Anonymous said...

@ Anonymous 6:29PM

No, he didn't "leave the dugout to argue balls and strikes." The count on Jackson was already 3-2, so the foul ball didn't result in an additional strike. And since the ball obviously hit _something_, there is no question about it being ball four.

Even if it did result in a strike, that's still not arguing balls and strikes--that's arguing a call that resulted in a strike, which is a different thing entirely. Otherwise, every disputed fair/foul call would be "arguing balls and strikes".

I didn't see the game, and the video clip doesn't make it clear what he was doing in the dugout to get dumped, but I agree he was probably still woofing at either Knight or Layne. Leyland has been around long enough that if he wants to get tossed, he knows what to do.

Jimmy said...

Rule 2.00:

A BALL is a pitch which does not enter the strike zone in flight and is not struck at by the batter.

A hit by pitch, for statistical purposes, shall be considered a BALL. So he's arguing at least half of it - he's arguing ball vs. foul ball.

Jared said...

Rule 9.01(d): Each umpire has authority to disqualify any player, coach, manager or substitute for objecting to decisions or for unsportsmanlike conduct or language, and to eject such disqualified person from the playing field. If an umpire disqualifies a player while a play is in progress, the disqualification shall not take effect until no further action is possible in that play.

Rule 9.02(a): Any umpire’s decision which involves judgment, such as, but not limited to, whether a batted ball is fair or foul, whether a pitch is a strike or a ball, or whether a runner is safe or out, is final. No player, manager, coach or substitute shall object to any such judgment decisions.

He objected to the judgement call, that gives the umpire the right to invoke Rule 9.01(d). Who cares about balls/strikes. All that Rule 9.02(a) Comment (balls/strikes provision) does is mandates an ejection for arguing balls and strikes.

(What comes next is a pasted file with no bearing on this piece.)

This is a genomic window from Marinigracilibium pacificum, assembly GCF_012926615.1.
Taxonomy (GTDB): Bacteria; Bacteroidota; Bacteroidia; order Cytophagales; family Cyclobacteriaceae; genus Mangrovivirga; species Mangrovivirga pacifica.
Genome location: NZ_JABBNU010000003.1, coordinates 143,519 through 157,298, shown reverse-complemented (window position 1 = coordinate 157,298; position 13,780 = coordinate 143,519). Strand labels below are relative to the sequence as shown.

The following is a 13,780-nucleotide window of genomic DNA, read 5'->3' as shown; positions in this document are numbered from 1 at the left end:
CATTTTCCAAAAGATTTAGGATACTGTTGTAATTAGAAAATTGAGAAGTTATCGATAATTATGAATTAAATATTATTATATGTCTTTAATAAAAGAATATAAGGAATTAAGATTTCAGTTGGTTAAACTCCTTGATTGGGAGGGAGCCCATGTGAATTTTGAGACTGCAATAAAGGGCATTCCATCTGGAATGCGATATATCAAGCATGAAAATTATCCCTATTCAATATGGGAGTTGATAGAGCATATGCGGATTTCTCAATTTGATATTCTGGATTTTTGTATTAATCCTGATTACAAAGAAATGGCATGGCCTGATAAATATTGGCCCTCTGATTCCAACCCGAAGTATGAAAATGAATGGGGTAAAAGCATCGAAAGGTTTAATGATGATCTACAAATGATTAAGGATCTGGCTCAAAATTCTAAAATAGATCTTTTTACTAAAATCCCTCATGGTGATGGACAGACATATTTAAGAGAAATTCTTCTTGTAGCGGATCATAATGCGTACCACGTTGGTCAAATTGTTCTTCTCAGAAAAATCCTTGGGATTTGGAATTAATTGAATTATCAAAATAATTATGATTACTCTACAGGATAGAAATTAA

Anonymous said...

if leyland was going to say something to get himself intentionally thrown out of the game he would have left it all out there on the field, He wouldn't go back to the dugout, sit down and then get tossed.

Anonymous said...

Why did Lelyand leave right after being ejected? Huh? Answer that question, and you'll know if it's a good ejection.

Jeremy Dircks said...

This ruling has been challenged.

After review, the Quality of Correctness has been confirmed. The call is now incorrect.

After review, including examination of the real-time play, replays, and alternate angles, the decision of confirming the original Quality of Correctness was made. Using the multiple angles available, including the front angle view from behind the pitcher's shoulder, it is evident at the 1:04 mark that Jackson was hit in the hand by the pitch. The still frame as the ball hits the area in question, and the still frame immediately after contact can be seen here.


Anonymous said...

That picture proves literally nothing at all. The replays are at best inconclusive. Bad call guys

Anonymous said...

i think the point is that there is no way it could have it the bat based on the trajectory of the ball into and off of the batter...his hands were touching and so it must have hit them

Anonymous said...

First of all.

It is arguing balls and strikes.

Secondly. The replays are inconclusive at best.

Anonymous said...

Looks like the laws of physics trump all.

Anonymous said...

I agree that this could be no more than inconclusive. No way you can call this correct.